The three churches of Mühldorf
|District||Mühldorf am Inn|
|• Mayor||Marianne Zollner (SPD)|
|• Total||29.42 km2 (11.36 sq mi)|
|Elevation||384 m (1,260 ft)|
|• Density||680/km2 (1,800/sq mi)|
|Time zone||CET/CEST (UTC+1/+2)|
During the Middle Ages, the town and castle were an alod of the Luchen family. On 28 October 1287, Rapoto Luchen announced that he had entered an agreement with Archbishop Rudolph of Salzburg to hand over the alod, become the archbishop's ministerialis, and thereafter run the lands as a fief of the Prince-Archbishops of Salzburg.
On 28 September 1322, the decisive Battle of Mühldorf was fought here between Bavaria and Salzburg. Before the battle, the Prince-Archbishop of Salzburg knighted several of the burghers of the town.
In 1802, Mühldorf became part of Bavaria. 
During World War II, it was the site of the Mühldorf concentration camp complex. Several Allied air raids directed at the area were designed to target the rail links into Munich and disrupt the transportation of materiel from the "Innwerk" industrial park in Toging am Inn. Around 44 U.S. Air personnel are thought to have perished during the return flight following one of these raids. Civilian casualties are believed to be much higher due to many aircraft crews being unable to identify their primary objectives.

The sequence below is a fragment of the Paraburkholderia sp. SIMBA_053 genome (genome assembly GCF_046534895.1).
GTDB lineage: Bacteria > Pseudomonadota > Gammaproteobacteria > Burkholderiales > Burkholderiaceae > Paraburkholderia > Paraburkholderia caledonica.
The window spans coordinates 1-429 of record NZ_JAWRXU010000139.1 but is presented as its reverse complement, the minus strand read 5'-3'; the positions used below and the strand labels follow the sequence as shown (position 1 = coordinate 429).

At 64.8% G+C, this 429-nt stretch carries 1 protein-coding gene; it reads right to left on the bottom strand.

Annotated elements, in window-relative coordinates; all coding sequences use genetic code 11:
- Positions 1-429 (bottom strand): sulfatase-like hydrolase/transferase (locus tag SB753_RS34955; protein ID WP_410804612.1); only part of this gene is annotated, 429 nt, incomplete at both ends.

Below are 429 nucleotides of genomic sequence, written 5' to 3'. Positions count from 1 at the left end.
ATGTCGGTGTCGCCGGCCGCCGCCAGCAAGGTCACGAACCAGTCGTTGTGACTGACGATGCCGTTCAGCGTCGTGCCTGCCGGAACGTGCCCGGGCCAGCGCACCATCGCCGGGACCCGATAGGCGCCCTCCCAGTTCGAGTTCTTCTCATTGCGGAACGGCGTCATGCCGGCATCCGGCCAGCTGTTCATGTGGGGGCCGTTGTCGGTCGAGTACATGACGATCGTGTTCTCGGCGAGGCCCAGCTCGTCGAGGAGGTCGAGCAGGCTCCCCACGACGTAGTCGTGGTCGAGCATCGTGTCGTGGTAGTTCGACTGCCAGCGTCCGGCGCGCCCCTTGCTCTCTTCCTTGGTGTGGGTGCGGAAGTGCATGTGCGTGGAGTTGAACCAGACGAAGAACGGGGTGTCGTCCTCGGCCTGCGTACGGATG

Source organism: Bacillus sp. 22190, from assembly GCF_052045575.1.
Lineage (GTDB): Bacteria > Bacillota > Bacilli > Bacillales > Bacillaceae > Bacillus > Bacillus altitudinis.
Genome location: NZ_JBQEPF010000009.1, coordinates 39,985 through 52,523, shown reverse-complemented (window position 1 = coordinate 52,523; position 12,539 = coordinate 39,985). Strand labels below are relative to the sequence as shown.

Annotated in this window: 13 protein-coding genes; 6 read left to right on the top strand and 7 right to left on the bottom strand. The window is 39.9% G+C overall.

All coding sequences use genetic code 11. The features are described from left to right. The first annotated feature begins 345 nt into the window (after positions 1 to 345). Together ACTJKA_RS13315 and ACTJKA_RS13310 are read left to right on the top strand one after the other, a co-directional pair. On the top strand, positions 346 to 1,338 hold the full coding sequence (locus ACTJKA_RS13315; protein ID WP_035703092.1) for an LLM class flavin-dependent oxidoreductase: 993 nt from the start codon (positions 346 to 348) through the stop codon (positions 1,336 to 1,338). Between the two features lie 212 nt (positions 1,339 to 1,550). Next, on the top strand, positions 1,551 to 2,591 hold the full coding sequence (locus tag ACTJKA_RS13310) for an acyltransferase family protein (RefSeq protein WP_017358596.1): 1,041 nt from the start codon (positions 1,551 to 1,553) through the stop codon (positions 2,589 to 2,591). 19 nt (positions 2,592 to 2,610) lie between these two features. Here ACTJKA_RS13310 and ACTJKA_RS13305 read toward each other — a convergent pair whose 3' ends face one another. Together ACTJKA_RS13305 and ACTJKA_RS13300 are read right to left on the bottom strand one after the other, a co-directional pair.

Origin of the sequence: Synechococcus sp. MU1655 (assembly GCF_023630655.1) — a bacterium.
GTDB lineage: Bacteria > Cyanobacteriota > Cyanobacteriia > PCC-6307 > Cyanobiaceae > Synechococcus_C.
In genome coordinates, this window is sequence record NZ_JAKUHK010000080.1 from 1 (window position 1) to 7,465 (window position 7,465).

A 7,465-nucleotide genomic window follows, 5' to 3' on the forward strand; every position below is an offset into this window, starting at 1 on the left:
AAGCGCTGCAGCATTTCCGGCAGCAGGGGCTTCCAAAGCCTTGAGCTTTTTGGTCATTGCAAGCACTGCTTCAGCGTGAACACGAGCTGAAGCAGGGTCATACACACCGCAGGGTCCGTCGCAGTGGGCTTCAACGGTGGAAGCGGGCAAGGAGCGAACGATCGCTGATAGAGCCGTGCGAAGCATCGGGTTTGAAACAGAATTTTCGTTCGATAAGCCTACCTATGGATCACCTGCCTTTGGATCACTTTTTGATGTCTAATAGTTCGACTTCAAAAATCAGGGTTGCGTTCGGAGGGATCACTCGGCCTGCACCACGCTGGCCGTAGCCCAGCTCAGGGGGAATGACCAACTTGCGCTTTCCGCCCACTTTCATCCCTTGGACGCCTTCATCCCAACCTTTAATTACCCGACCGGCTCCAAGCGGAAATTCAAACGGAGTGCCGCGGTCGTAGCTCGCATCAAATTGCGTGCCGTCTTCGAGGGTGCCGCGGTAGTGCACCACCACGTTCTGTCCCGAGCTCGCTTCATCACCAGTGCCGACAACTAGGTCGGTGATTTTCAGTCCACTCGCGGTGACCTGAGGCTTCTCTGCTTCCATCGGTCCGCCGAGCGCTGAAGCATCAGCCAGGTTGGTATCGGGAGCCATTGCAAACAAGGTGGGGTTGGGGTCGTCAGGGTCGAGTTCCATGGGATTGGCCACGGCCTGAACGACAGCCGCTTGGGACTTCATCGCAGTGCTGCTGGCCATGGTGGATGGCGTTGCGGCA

- "Fortschreibung des Bevölkerungsstandes". Bayerisches Landesamt für Statistik und Datenverarbeitung (in German). September 2018.
- Freed, p. 206
- Freed, p. 223
- Heinz Dopsch u.a.: Mühldorf a. Inn - Salzburg in Bayern: 935-1802-2002
Freed, John B. Noble Bondsmen: Ministerial Marriages in the Archdiocese of Salzburg, 1100-1343. (Ithaca, NY: Cornell University Press, 1995)
|This Mühldorf district location article is a stub. You can help Wikipedia by expanding it.|